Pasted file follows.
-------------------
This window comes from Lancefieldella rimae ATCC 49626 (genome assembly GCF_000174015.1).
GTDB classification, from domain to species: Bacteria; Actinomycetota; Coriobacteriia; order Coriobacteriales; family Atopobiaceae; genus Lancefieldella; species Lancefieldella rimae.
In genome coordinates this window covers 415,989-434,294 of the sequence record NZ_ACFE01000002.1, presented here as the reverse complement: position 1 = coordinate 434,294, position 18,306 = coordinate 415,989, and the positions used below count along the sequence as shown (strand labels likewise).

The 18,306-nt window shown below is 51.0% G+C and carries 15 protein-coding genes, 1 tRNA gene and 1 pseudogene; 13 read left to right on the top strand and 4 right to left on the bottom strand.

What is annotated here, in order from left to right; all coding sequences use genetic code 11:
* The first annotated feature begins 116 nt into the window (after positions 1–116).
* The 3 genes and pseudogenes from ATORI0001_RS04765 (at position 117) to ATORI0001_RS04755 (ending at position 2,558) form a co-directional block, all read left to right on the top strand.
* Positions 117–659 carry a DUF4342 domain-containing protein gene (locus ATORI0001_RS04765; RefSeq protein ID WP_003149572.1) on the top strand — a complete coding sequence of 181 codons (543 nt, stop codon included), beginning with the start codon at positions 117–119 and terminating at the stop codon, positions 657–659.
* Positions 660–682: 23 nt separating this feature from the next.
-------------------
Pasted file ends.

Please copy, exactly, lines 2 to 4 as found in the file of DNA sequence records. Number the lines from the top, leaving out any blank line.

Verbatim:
GTDB classification, from domain to species: Bacteria; Actinomycetota; Coriobacteriia; order Coriobacteriales; family Atopobiaceae; genus Lancefieldella; species Lancefieldella rimae.
In genome coordinates this window covers 415,989-434,294 of the sequence record NZ_ACFE01000002.1, presented here as the reverse complement: position 1 = coordinate 434,294, position 18,306 = coordinate 415,989, and the positions used below count along the sequence as shown (strand labels likewise).

The 18,306-nt window shown below is 51.0% G+C and carries 15 protein-coding genes, 1 tRNA gene and 1 pseudogene; 13 read left to right on the top strand and 4 right to left on the bottom strand.